"Unprintable" 8-bit characters

Polytropon freebsd at edvax.de
Wed Nov 9 17:25:46 UTC 2011

On Tue, 8 Nov 2011 20:59:48 -0600, Conrad J. Sabatier wrote:
> Same here.  I've been "guilty" as well of neglecting to properly adjust
> my console configuration.

Sometimes "just works" in combination with lazyness beats
all proper concepts of doing things. :-)

> Doesn't using "LC_ALL" obviate the need to set any of the other LC_*
> variables?  At least, that's always been my understanding of it.

I have to admit that I haven't fully understood everything
in that relation, but it seems that the $LC_* (!ALL) can
modify "subsets" of what $LC_ALL defines. Languages and
character sets can be assigned independently (e. g. english
program messages, but german file names properly displayed).

> But, getting back to something you said earlier, what did you mean
> exactly about the precedence of LANG vs. LC_*?

There is, if I remember correctly, the idea that _if_
$LANG is set, $LC_* won't be considered at all, even
if they are set.

See and

> Yes, and this is one area where the labels are more than a little
> misleading as well.  My natural inclination is think of UTF-8 as being a
> single-byte representation for each character in the set, whereas
> UTF-16, as the name implies, would be the "wide", 2-byte version.
> Nonetheless, as I posted earlier in this thread, according to the info
> in gucharmap, the representations of the umlauted "u" are just the
> opposite of this:
> UTF-8: 0xC3 0xBC
> UTF-16: 0x00FC
> Go figure, huh?  :-)

I think Robert did explain it very good: While UTF-16 is
a "fixed width" (2 byte) representation, UTF-8 is "variable
width" (1 byte _or_ two byte).

> > But returning to the original question, I think Robert
> > did explain it very well: There is no real consensus
> > about what the different codings should mean. They
> > were meant to unify the representation of a very large
> > set of characters, but basically there are many inter-
> > pretations now, and how they show up to the user depends
> > on the font in use, _if_ it has this mapping or that,
> > or none.
> This seems rather unfortunate to me.  You would think that, by now,
> some "standard" character set might have emerged that would allow one
> to use, at the very least, the "Western" characters (as opposed to
> the "Eastern" or "Oriental" or "Asian", if you will) with a reasonable
> expectation that others will see what was intended.

Assumptions, wishes, conclusions and hopes do differ from
reality. :-)

For example, in October I had to assist working on a
document containing german text and chinese symbols.
Decision: We use UTF-8 so the chinese symbols can appear
in the input. A name: Weng Tonghe [][][]. The brackets
should symbolize the three characters for that name.
They did show up properly in the editor, but on the
printed page... Weng Tonghe [][]. What? Two? But there
were three on input! As we found out, the "he" used
in input was the wrong one (there are several "he"s),
and the font used to render the text did not have that
particular "he". When we found the correct one, finally
three characters appeared, as intended and correct.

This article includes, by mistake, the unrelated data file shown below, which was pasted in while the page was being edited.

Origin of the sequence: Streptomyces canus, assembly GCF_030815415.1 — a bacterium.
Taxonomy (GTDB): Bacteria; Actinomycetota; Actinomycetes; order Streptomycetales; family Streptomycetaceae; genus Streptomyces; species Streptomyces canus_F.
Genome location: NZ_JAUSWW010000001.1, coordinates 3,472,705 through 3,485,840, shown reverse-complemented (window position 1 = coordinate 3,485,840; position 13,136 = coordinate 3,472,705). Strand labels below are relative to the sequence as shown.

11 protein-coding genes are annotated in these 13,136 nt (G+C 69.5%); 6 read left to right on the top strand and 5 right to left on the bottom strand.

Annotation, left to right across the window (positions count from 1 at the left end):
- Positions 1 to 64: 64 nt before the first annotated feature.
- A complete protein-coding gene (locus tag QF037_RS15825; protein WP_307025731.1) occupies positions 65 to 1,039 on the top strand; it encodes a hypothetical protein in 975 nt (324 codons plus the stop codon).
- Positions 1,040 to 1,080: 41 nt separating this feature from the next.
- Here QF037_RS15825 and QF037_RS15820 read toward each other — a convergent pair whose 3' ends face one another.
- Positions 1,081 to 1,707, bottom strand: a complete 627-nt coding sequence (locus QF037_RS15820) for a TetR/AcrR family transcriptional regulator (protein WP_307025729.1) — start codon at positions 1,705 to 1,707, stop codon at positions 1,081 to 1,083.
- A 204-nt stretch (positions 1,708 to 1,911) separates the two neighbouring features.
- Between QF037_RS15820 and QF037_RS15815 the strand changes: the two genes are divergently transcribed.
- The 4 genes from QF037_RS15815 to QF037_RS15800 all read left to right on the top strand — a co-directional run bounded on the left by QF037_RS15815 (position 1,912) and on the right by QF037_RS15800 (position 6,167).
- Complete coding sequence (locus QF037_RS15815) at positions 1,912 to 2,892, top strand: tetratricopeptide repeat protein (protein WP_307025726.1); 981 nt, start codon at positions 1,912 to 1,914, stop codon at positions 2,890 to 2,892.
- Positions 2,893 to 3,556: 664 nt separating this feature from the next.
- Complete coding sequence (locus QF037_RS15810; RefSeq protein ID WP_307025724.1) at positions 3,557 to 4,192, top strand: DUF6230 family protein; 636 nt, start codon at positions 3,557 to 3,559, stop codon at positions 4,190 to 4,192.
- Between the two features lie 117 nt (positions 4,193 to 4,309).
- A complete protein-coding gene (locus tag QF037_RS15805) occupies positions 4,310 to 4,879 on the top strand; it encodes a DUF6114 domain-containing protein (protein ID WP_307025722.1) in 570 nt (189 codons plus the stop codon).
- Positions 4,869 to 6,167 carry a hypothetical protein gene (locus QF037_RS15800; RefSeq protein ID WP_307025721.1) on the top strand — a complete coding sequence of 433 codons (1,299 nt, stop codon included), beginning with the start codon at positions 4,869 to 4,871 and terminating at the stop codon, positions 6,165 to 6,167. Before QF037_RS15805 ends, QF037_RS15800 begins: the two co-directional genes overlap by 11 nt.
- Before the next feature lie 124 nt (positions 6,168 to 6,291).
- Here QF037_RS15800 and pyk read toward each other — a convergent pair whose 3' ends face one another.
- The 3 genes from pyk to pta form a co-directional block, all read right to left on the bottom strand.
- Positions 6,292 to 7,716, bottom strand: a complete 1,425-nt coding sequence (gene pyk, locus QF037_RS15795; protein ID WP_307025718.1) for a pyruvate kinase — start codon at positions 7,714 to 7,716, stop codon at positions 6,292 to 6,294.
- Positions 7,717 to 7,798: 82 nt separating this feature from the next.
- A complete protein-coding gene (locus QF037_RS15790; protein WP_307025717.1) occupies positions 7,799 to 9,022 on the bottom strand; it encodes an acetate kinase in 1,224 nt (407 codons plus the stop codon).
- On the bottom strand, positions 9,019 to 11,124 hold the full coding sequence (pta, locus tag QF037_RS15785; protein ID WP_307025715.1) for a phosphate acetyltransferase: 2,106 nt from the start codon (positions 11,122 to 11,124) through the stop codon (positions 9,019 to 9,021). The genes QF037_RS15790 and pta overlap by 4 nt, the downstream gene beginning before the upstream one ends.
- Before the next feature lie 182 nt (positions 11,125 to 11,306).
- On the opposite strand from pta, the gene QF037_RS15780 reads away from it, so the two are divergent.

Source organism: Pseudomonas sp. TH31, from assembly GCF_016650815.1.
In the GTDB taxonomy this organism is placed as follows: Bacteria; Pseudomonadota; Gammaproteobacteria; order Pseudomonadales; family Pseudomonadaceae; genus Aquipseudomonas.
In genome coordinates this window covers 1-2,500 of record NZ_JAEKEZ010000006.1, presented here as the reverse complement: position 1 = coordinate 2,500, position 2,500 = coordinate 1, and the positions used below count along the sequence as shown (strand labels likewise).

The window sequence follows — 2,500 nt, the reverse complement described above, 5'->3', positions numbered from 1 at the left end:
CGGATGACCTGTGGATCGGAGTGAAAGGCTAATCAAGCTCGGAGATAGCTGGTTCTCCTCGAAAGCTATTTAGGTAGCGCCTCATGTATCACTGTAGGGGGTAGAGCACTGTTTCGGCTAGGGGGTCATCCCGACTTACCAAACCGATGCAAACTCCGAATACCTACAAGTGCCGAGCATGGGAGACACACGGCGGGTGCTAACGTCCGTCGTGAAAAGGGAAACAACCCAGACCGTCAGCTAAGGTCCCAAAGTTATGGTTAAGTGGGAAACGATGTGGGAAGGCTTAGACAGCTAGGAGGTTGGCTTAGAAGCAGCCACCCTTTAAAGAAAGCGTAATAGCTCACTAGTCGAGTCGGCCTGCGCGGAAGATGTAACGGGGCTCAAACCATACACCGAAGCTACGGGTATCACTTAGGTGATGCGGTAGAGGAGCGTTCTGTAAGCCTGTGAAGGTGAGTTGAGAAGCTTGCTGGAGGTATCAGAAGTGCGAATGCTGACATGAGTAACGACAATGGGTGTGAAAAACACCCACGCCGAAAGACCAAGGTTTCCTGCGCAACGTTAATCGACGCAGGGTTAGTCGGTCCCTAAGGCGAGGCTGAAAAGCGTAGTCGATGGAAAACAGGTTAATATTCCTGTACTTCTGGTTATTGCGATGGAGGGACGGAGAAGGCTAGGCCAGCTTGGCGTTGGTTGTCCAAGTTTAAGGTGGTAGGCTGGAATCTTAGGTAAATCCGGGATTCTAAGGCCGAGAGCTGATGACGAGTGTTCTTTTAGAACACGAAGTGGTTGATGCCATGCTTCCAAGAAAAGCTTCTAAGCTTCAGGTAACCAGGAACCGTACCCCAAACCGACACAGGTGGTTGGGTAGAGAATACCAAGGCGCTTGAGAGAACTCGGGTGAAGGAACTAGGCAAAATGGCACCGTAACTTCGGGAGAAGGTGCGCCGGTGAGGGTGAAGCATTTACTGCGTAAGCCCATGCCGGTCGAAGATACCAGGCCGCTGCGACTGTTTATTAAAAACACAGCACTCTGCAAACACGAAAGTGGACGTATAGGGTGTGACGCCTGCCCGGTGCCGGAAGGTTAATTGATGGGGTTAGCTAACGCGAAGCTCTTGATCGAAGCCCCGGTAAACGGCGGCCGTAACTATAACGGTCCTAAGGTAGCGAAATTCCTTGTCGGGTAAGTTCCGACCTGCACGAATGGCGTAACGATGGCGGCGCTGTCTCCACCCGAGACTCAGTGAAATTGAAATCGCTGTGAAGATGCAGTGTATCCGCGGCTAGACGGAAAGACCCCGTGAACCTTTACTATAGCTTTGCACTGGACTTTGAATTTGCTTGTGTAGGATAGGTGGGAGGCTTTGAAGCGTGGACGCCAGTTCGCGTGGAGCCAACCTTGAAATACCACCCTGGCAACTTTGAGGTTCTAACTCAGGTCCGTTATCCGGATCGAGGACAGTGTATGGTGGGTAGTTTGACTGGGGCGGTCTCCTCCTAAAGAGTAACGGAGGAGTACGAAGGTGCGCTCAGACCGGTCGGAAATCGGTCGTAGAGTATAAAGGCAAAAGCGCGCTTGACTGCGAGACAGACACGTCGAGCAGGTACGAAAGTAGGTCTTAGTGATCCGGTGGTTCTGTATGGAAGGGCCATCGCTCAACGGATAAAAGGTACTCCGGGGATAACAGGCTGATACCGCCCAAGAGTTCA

This should show: You _never_ know where things are
wrong when something is missing - settings, fonts,
who knows. In relation to file names, this is not a
problem of the file system as it will store any name
you want, but if you can actually SEE or USE that
file name - that's a completely different thing.

> > Again a fine demonstration why file names should be
> > limited to printable ASCII and no spaces if you want
> > them to work everywhere. :-)
> Well, for myself, personally, I'm a bit of a stickler for "language
> authenticity", you might call it.  Having studied both German and
> French rather extensively in my younger days, I'm quite fond of both
> languages, and rather keen on seeing them represented accurately (I
> especially wince at the use of the plain, unaccented vowel followed by
> an "e" in place of the umlaut, and to a lesser degree, the use of "ss"
> in place of Esszett), which has caused me no small amount of confusion,
> aggravation and frustration over the years, to be sure!  :-)

Make sure to call it "Eszett" ("Es" = S and "Zett" = Z).
The teletyping conventions suggests to dissolve "ß" to "sz",
because it's easier to recombine "sz" to "ß" because it's
likely to be correct, whereas recombining "ss" to "ß" is
often wrong, as there are too many correct "ss" in texts.

Mißwirtschaft -> Miszwirtschaft -> Mißwirtschaft  ===> good.
Messer -> Meßer  ===> wrong.

In names (e. g. of towns): Staßfurt (right) != Stassfurt (wrong).

Note that !("sz" <-> "ß") in all cases, and !("ss" <-> "ß")
as well, as the rule states that only a non-truncatable "ss"
is to be set as Eszett. There are only few "sz" that are
"real 'sz'", typically in word gaps, e. g. Reiszange. :-)

The "funny" things start when diacritic marks and other
non-US-ASCII representable elements change the meaning
of a word. In such cases, it's often justified to use
the proper localized representation. However, this is
also the point where problems may start if you're doing
it wrong (which means: others do not conform to the
language settings or fonts you're using).

The (limited) US-ASCII set of characters is the only
easy way to avoid that. It may not _always_ look pretty,
but in worst cases, it works - and you can RELY on that.

Magdeburg, Germany
Happy FreeBSD user since 4.0
Andra moi ennepe, Mousa, ...

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